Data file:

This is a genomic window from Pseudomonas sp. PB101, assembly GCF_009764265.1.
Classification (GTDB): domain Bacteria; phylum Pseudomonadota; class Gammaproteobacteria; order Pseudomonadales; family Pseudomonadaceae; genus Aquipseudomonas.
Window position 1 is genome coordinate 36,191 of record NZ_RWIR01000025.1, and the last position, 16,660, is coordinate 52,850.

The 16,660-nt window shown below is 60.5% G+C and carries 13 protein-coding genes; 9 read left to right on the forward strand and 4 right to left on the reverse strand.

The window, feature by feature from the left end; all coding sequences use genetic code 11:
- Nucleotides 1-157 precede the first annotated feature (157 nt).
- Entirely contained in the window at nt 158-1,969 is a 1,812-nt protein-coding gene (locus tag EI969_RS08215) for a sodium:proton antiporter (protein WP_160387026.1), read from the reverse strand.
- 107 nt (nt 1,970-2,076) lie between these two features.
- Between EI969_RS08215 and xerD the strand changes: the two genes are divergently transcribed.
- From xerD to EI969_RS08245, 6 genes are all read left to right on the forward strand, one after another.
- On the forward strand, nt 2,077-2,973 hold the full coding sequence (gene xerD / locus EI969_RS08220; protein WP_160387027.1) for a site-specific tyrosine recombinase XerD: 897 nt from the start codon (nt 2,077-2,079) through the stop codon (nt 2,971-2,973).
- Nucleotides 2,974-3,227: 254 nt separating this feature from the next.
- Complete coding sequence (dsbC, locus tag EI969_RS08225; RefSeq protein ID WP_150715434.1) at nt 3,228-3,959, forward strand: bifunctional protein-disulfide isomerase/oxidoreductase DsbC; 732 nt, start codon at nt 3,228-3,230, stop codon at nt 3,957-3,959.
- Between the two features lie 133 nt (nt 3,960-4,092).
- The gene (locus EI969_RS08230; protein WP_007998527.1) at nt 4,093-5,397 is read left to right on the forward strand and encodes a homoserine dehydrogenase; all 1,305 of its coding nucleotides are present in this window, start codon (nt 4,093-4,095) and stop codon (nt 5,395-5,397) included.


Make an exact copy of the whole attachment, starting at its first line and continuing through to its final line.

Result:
This is a genomic window from Pseudomonas sp. PB101, assembly GCF_009764265.1.
Classification (GTDB): domain Bacteria; phylum Pseudomonadota; class Gammaproteobacteria; order Pseudomonadales; family Pseudomonadaceae; genus Aquipseudomonas.
Window position 1 is genome coordinate 36,191 of record NZ_RWIR01000025.1, and the last position, 16,660, is coordinate 52,850.

The 16,660-nt window shown below is 60.5% G+C and carries 13 protein-coding genes; 9 read left to right on the forward strand and 4 right to left on the reverse strand.

The window, feature by feature from the left end; all coding sequences use genetic code 11:
- Nucleotides 1-157 precede the first annotated feature (157 nt).
- Entirely contained in the window at nt 158-1,969 is a 1,812-nt protein-coding gene (locus tag EI969_RS08215) for a sodium:proton antiporter (protein WP_160387026.1), read from the reverse strand.
- 107 nt (nt 1,970-2,076) lie between these two features.
- Between EI969_RS08215 and xerD the strand changes: the two genes are divergently transcribed.
- From xerD to EI969_RS08245, 6 genes are all read left to right on the forward strand, one after another.
- On the forward strand, nt 2,077-2,973 hold the full coding sequence (gene xerD / locus EI969_RS08220; protein WP_160387027.1) for a site-specific tyrosine recombinase XerD: 897 nt from the start codon (nt 2,077-2,079) through the stop codon (nt 2,971-2,973).
- Nucleotides 2,974-3,227: 254 nt separating this feature from the next.
- Complete coding sequence (dsbC, locus tag EI969_RS08225; RefSeq protein ID WP_150715434.1) at nt 3,228-3,959, forward strand: bifunctional protein-disulfide isomerase/oxidoreductase DsbC; 732 nt, start codon at nt 3,228-3,230, stop codon at nt 3,957-3,959.
- Between the two features lie 133 nt (nt 3,960-4,092).
- The gene (locus EI969_RS08230; protein WP_007998527.1) at nt 4,093-5,397 is read left to right on the forward strand and encodes a homoserine dehydrogenase; all 1,305 of its coding nucleotides are present in this window, start codon (nt 4,093-4,095) and stop codon (nt 5,395-5,397) included.